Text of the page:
I'm trying to make an architectural decision and I'm worried that I'm missing something big about URL routing / mapping when it comes to designing a basic REST API / framework.
Creating routing classes and such that is typically seen in REST API frameworks, that require one to manually map a URL to a class, and a class method (action), kind of seems like a failure to encapsulate the problem. When this can all be determed by parsing the URL dynamically and having an automatic router or front page controller.
Collection resource that gets a list of all companies.
Fetches a single company by ID.
Which all seems to follow the template:
Benefit 1: URL Decoupling and Abstraction
I assume one of the on paper benefits of having a typical routing class, is that you can decouple or abstract a URL from a resource / physical class. So you could have arbitrary URL's like
GET https://api.example.com/poo/ instead of
GET https://api.example.com/companies/ that fetches all the companies if you felt like it.
But in almost every example and use-case I've seen, the desire is to have a URL that matches the desired controller, action and parameters, 1 : 1.
Another possible benefit, is that collection resources within a resource, or nested resources, might be easier to achieve with URL mapping and typical routers. For example:
Could be quite challenging to come up with a paradigm that can dynamically parse this to know what controller to call in order to get the data, what parameters to use, and where to use them. But I think I have come up with a standard way that could make this work dynamically.
Whereas manually mapping this would be easy.
I could just re-route
GET https://api.example.com/companies/1/users/ to the users controller instead of the companies controller, bypassing it, and just set the parameter "1" to be the company id for the WHERE clause.
Benefit 1.1: No Ties to Physical Paths
An addendum to benefit 1, would be that a developer could completely change the URL scheme and folder structure, without affecting the API, because everything is mapped abstractly. If I choose to move files, folders, classes, or rename them, it should just be a matter of changing the mapping / routing.
But still don't really get this benefit either, because even if you had to move your entire API to another location, a trivial change in .htaccess with fix this immediately.
Would not impact code, even in the slightest. Even with a dynamic router.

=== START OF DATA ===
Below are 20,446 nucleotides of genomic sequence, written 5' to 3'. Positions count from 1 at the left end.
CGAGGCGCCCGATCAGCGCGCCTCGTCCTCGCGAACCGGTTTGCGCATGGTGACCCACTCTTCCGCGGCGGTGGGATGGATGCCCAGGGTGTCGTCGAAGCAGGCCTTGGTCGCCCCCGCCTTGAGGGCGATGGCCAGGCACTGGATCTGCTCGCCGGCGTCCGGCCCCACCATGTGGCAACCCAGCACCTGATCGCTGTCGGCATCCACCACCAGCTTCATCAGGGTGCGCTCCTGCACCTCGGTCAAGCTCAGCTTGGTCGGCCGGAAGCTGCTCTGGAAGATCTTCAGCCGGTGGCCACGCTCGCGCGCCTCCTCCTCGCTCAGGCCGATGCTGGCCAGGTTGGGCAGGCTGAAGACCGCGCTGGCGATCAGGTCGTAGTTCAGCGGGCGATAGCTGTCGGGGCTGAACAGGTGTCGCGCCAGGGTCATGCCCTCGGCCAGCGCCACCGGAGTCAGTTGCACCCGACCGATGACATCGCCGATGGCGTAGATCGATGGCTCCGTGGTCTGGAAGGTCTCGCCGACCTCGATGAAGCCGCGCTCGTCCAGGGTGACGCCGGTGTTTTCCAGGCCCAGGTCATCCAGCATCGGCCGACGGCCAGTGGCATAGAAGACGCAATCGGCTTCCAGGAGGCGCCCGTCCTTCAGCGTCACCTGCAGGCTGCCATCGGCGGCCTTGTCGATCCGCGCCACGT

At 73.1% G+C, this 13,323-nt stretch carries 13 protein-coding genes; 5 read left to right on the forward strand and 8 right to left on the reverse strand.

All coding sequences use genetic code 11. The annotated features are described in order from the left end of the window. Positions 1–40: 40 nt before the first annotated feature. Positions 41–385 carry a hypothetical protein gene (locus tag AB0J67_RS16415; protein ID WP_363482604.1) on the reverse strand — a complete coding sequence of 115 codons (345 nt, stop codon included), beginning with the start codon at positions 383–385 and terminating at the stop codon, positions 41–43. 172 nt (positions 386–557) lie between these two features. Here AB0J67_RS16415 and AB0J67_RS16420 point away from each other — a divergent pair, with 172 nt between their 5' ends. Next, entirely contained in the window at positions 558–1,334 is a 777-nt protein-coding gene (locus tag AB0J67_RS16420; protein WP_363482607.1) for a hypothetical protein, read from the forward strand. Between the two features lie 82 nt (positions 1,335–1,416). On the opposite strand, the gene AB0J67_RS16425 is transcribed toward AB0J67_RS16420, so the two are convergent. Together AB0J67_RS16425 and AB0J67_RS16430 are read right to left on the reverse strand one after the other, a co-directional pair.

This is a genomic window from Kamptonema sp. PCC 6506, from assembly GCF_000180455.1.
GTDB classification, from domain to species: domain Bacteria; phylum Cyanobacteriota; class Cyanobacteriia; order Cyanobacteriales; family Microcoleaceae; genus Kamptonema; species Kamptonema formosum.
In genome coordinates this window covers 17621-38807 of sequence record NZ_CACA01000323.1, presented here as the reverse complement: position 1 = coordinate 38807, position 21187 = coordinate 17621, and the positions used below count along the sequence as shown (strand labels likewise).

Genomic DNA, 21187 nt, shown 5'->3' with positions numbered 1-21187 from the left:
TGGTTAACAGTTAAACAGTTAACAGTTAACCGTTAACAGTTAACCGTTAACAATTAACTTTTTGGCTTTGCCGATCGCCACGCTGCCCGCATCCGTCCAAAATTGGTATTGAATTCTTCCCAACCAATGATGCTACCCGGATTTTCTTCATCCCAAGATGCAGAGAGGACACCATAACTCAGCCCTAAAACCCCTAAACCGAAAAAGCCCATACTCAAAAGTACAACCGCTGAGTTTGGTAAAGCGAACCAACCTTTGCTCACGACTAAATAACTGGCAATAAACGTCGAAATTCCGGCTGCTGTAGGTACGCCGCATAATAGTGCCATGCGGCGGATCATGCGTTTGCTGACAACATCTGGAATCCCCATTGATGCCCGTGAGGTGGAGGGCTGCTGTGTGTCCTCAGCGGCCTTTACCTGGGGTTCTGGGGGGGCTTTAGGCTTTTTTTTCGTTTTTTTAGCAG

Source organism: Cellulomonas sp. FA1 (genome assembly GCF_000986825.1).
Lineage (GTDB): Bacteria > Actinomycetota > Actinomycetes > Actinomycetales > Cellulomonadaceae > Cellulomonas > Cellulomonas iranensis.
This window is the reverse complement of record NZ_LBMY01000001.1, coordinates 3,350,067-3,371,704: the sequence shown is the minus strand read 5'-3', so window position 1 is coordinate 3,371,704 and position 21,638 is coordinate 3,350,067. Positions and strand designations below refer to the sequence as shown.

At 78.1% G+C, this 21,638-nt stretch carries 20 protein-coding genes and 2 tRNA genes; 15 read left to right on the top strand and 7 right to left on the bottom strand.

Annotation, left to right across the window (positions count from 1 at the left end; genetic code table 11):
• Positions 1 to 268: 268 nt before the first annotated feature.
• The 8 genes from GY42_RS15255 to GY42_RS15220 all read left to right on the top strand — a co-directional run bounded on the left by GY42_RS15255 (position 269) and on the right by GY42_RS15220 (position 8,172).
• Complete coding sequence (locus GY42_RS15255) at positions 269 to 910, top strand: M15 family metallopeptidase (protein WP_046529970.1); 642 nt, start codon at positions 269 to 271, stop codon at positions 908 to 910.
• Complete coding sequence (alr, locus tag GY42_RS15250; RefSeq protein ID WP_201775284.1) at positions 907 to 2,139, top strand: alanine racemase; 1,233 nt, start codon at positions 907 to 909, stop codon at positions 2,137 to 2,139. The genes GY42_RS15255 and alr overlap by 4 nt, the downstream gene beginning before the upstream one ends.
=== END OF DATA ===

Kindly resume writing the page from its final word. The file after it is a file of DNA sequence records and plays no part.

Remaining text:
Benefit 2: Control Over What Functionality is Exposed
Another benefit I imagine a typical router class gives you, over a dynamic router that just interprets and parses the URL, is control over exactly what functionality you want to expose to the API consumer. If you just do everything dynamically, you're kind of dropping your pants, automatically giving your consumer access to the entire system.
I see this as a possible benefit for the dynamic router, as you wouldn't then have to manually define and map all your routes to resources. It's all there, automatically. To solve the exposure problem, I would probably do the opposite by defining a blacklist of what functionality the API consumer shouldn't be allowed to use. I might be more time effective, defining a blacklist, then defining each and every usable resource with mapping. Then again, it's riskier too I suppose. You could even do a whitelist... which is similar to a typical router, but you wouldn't need any extended logic at all. It's just a list of URL's that the system would check, before passing the URL to the dynamic router. Or it could just be a private property of the dynamic router class.
Benefit 3: When HTTP Methods Don't Quite Fit the Bill
One case where I see a typical routers shining, is where you need to execute an action, that conflicts with an existing resource. Let me explain.
Say you want to authenticate a user, by running the login function within your user class. But now, you can't execute
POST https://api.example.com/users/ with credentials, because that is reserved for adding a new user. Instead, you need to somehow run the login method in your user class. You don't want to use
POST https://api.example.com/users/login/ either, because then you're using verbs other than the HTTP methods. However, with a typical router, you can just map this directly, as said before. Easy.
url => "https://api.example.com/tenant/"
Controller => "users"
Action => "login"
Params => "api_key, api_secret"
But, once again, I see an plausible alternative. I could just create another controller, called login or tenant, that instantiates my user controller, and runs the login function. So a consumer could just
POST https://api.example.com/tenant/, with credentials, and blam. Authentication.
Although, to get this alternative to work, I would have to physically create another controller, when with a URL mapper, I wouldn't need to. But this seperation of concerns, functionality and resources, is quite nice too. But, maybe that's the main trade off, would you rather just define a URL route, or have to create new classes for each nuance you encounter?
What am I not seeing, or understanding? Am I missing a core concept here and just ignorant? Are there more benefits to having typical URL mapping and routing classes and functionality, that I'm just not aware of, or have I pretty much got this?